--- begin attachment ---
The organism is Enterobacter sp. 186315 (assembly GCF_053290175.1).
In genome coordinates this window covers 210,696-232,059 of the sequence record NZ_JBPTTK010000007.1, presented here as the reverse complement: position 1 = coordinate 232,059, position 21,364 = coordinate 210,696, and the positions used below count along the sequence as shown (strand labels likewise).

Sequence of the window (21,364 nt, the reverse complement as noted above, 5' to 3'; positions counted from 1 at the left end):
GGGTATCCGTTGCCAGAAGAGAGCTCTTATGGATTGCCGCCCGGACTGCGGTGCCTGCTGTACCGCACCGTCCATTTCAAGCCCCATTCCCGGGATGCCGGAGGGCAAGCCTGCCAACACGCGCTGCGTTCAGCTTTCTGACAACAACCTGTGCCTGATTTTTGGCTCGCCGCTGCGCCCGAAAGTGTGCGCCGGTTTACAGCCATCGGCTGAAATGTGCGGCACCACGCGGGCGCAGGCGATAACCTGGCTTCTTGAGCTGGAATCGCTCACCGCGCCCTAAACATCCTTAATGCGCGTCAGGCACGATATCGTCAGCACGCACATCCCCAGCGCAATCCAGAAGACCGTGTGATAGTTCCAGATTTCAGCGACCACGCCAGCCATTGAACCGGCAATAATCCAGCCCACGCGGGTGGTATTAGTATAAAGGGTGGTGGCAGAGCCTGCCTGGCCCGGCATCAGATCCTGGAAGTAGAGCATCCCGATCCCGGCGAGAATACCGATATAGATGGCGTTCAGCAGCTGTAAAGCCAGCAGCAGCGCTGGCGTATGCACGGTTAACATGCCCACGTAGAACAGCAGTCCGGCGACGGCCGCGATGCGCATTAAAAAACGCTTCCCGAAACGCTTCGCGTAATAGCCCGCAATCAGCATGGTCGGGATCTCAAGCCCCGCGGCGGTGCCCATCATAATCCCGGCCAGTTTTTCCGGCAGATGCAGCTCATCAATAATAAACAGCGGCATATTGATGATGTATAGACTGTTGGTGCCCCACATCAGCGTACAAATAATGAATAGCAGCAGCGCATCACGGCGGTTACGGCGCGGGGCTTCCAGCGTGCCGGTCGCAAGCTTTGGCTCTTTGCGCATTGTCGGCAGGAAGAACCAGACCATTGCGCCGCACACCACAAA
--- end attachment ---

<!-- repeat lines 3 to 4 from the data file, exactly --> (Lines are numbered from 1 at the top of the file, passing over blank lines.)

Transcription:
Sequence of the window (21,364 nt, the reverse complement as noted above, 5' to 3'; positions counted from 1 at the left end):
GGGTATCCGTTGCCAGAAGAGAGCTCTTATGGATTGCCGCCCGGACTGCGGTGCCTGCTGTACCGCACCGTCCATTTCAAGCCCCATTCCCGGGATGCCGGAGGGCAAGCCTGCCAACACGCGCTGCGTTCAGCTTTCTGACAACAACCTGTGCCTGATTTTTGGCTCGCCGCTGCGCCCGAAAGTGTGCGCCGGTTTACAGCCATCGGCTGAAATGTGCGGCACCACGCGGGCGCAGGCGATAACCTGGCTTCTTGAGCTGGAATCGCTCACCGCGCCCTAAACATCCTTAATGCGCGTCAGGCACGATATCGTCAGCACGCACATCCCCAGCGCAATCCAGAAGACCGTGTGATAGTTCCAGATTTCAGCGACCACGCCAGCCATTGAACCGGCAATAATCCAGCCCACGCGGGTGGTATTAGTATAAAGGGTGGTGGCAGAGCCTGCCTGGCCCGGCATCAGATCCTGGAAGTAGAGCATCCCGATCCCGGCGAGAATACCGATATAGATGGCGTTCAGCAGCTGTAAAGCCAGCAGCAGCGCTGGCGTATGCACGGTTAACATGCCCACGTAGAACAGCAGTCCGGCGACGGCCGCGATGCGCATTAAAAAACGCTTCCCGAAACGCTTCGCGTAATAGCCCGCAATCAGCATGGTCGGGATCTCAAGCCCCGCGGCGGTGCCCATCATAATCCCGGCCAGTTTTTCCGGCAGATGCAGCTCATCAATAATAAACAGCGGCATATTGATGATGTATAGACTGTTGGTGCCCCACATCAGCGTACAAATAATGAATAGCAGCAGCGCATCACGGCGGTTACGGCGCGGGGCTTCCAGCGTGCCGGTCGCAAGCTTTGGCTCTTTGCGCATTGTCGGCAGGAAGAACCAGACCATTGCGCCGCACACCACAAA